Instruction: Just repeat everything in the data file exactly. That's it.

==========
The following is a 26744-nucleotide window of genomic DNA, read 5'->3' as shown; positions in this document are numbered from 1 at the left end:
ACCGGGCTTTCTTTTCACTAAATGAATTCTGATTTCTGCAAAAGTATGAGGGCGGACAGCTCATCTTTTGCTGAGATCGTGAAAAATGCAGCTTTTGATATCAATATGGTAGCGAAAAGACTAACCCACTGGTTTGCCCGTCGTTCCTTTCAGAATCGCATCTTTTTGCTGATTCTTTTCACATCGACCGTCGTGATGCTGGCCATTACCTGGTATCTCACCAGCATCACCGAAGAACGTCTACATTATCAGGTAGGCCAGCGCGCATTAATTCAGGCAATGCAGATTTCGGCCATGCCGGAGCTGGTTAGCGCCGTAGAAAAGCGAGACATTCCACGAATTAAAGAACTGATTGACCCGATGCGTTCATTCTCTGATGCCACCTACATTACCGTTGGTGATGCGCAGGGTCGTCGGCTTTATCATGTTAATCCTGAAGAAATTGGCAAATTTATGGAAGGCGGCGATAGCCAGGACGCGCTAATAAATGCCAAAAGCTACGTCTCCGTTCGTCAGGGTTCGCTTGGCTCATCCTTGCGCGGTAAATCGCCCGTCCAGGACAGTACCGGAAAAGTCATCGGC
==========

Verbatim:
The following is a 26744-nucleotide window of genomic DNA, read 5'->3' as shown; positions in this document are numbered from 1 at the left end:
ACCGGGCTTTCTTTTCACTAAATGAATTCTGATTTCTGCAAAAGTATGAGGGCGGACAGCTCATCTTTTGCTGAGATCGTGAAAAATGCAGCTTTTGATATCAATATGGTAGCGAAAAGACTAACCCACTGGTTTGCCCGTCGTTCCTTTCAGAATCGCATCTTTTTGCTGATTCTTTTCACATCGACCGTCGTGATGCTGGCCATTACCTGGTATCTCACCAGCATCACCGAAGAACGTCTACATTATCAGGTAGGCCAGCGCGCATTAATTCAGGCAATGCAGATTTCGGCCATGCCGGAGCTGGTTAGCGCCGTAGAAAAGCGAGACATTCCACGAATTAAAGAACTGATTGACCCGATGCGTTCATTCTCTGATGCCACCTACATTACCGTTGGTGATGCGCAGGGTCGTCGGCTTTATCATGTTAATCCTGAAGAAATTGGCAAATTTATGGAAGGCGGCGATAGCCAGGACGCGCTAATAAATGCCAAAAGCTACGTCTCCGTTCGTCAGGGTTCGCTTGGCTCATCCTTGCGCGGTAAATCGCCCGTCCAGGACAGTACCGGAAAAGTCATCGGC